MyDeathSpace

Websites like My Death Space are why we have a Links review section. My first impression of My Death Space was that it would be as vacuous and trivial as My Space itself. The only relish I thought I would take in cruising it, would be at mocking the unimportant frivolous lives of those people listed. In the grand scheme of things, your embedded HTML virtual pets or your “Which Seinfeld character are you” quiz results are just wholly uninteresting and irrelevant.

I thought that this site would only enshrine the narcissism of a distracted generation, and that these people would be survived solely by their vanity. I was dead wrong.

More than an Obituary

The site lists people in much the same way we list articles. There is a photograph and a brief description. Opening a link brings you a larger picture with a news article regarding the person’s demise. Many of them share common fates. They are killed by disease, car accidents, violence, and suicide. It is here in the starkness of a journalistic eye that humanity begins to seep through.

Opening the deceased’s’ My Space site offers a glimpse into who the person was in life, and what they were about when they died. As I expected, there are virtual pets. There are examples of poor taste in music. There are obnoxious colors. But there are also favorite books. There are also listings of friends. There are hopes and ambitions. There are photos and memories. An obituary follows an outdated and impersonal formalistic sum of a person’s life. My Space provides a self-created life mask that cannot be equaled in depth or meaning.

Moving On

One of the most moving aspects of this use of My Space is the ability for friends and families to leave messages for the deceased. Of course, the deceased will not receive these messages; at least not in the way the site intends. But the grief and fond memories take their place on the page, reminding anyone who visits that this was a person who was loved, and will be long missed. This message is the same whether the person was killed in action in Iraq, or victim of a car accident.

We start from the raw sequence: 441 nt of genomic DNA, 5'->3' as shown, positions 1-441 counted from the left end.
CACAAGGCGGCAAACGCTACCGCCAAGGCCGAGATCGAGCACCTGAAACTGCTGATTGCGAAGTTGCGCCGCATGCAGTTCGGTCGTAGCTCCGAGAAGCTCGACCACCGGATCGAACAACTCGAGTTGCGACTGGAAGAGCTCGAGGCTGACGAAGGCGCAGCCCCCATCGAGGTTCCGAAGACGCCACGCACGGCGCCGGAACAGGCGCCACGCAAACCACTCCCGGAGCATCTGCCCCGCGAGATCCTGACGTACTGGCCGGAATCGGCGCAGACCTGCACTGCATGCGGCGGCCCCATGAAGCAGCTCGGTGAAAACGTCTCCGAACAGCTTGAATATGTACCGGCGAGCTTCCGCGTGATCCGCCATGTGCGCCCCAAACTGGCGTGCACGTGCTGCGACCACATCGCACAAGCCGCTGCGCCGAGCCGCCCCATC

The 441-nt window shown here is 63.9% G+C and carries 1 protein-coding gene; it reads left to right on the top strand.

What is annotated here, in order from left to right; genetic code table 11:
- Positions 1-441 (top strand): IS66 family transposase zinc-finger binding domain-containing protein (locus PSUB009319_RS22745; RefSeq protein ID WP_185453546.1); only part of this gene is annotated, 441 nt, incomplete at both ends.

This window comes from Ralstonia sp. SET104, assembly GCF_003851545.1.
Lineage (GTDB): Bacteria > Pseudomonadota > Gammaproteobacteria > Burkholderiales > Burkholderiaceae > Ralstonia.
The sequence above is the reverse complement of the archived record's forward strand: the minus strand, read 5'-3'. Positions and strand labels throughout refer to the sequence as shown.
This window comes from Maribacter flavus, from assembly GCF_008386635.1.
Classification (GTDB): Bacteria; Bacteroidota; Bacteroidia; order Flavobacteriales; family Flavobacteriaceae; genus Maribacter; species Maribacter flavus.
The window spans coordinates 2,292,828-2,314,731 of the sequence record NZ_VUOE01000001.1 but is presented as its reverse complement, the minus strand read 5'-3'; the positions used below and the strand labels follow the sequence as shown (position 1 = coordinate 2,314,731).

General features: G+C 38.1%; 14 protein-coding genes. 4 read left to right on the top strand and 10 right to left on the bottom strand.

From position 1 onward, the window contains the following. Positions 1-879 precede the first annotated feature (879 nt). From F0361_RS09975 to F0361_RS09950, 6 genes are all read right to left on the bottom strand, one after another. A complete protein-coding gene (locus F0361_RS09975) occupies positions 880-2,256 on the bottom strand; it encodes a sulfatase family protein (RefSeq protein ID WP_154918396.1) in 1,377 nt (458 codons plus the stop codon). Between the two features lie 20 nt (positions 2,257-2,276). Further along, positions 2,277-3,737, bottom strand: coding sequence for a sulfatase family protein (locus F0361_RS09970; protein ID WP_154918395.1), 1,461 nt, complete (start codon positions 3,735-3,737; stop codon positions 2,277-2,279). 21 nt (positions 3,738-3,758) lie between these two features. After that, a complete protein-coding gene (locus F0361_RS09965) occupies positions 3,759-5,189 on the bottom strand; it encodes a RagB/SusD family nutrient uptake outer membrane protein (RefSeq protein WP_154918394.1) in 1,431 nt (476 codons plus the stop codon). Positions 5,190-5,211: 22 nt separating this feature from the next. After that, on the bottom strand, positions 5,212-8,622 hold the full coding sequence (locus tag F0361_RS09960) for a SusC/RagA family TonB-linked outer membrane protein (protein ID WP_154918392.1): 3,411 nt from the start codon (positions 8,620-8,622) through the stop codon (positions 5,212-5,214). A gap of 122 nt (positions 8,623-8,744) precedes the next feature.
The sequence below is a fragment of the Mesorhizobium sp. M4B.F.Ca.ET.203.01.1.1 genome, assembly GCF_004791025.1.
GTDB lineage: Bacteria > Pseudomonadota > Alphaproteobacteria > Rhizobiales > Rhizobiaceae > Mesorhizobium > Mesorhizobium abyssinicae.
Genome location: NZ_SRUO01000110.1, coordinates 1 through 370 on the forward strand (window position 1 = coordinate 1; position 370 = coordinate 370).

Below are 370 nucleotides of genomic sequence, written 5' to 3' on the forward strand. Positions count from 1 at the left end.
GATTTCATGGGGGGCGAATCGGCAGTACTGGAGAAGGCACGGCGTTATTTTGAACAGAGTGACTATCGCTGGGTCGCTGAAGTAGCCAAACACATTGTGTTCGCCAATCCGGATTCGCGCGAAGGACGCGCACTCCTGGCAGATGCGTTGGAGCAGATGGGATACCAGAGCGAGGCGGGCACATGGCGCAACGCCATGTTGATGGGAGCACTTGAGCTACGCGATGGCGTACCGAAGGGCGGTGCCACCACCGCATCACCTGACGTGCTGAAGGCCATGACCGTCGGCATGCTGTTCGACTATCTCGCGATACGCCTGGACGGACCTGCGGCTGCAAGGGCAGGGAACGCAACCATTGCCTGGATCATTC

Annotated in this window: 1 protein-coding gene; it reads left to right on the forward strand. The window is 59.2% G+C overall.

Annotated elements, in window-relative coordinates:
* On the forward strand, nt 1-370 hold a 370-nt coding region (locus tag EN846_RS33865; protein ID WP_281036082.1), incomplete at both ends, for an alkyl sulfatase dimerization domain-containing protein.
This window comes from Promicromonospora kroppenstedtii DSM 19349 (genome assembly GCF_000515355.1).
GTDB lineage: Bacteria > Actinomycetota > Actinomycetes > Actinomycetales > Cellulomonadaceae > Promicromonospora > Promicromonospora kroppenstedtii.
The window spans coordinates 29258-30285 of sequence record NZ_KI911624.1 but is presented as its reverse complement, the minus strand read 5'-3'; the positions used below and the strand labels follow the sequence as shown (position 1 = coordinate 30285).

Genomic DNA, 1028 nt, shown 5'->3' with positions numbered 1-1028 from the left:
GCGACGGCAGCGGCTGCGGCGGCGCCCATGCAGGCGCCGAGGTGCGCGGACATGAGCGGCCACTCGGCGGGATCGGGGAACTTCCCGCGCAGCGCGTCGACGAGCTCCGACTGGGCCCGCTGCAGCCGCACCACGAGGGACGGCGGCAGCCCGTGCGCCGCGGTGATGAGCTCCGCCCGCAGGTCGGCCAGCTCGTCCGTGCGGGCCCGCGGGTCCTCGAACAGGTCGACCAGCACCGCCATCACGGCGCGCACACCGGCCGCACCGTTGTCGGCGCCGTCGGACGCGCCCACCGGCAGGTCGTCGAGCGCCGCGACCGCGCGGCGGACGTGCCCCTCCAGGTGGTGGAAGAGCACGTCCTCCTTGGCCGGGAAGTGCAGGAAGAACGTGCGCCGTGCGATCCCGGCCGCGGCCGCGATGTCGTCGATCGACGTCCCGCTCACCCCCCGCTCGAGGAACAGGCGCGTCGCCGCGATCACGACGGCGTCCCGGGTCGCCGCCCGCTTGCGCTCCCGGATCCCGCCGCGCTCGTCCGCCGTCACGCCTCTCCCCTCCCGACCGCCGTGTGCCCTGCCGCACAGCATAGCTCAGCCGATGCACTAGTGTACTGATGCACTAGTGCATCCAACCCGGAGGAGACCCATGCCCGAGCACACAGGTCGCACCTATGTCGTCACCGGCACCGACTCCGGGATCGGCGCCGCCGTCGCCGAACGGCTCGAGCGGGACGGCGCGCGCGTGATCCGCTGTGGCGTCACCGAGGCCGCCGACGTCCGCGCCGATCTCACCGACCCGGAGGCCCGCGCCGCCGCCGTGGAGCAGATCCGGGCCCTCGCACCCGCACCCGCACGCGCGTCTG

Hate Mail

My Death Space receives a lot of hate mail. Most of it seems to be from outraged loved ones who dislike the impersonal and very public treatment their friend or family member has received. This seems to be especially true in regards to people who were victims of crimes. Their feelings are understandable. While My Death Space is a tremendous work of collective art, it could potentially offend some who are in the process of grieving. It could be seen as trivializing the person’s life.

The Future

This site has recently had to upgrade to a newer host due to an explosion of traffic. This is is a troublesome, but welcome problem for any webmaster. The site is popular, and has a “sophisticated shtick” that in our opinion, does not diminish the content within. The only foreseeable problem for this outlet would be the irony of “dead links.” My Space’s site doesn’t make it clear how it treats long inactive profiles, nor is it clear what would happen to a deceased person’s account. Even in a worst case scenario, My Death Space would benefit from the reaction time it would take to close the accounts. Therefore, this site can look forward to almost unlimited content in the future. While morbid in theory, it’s all part of life.

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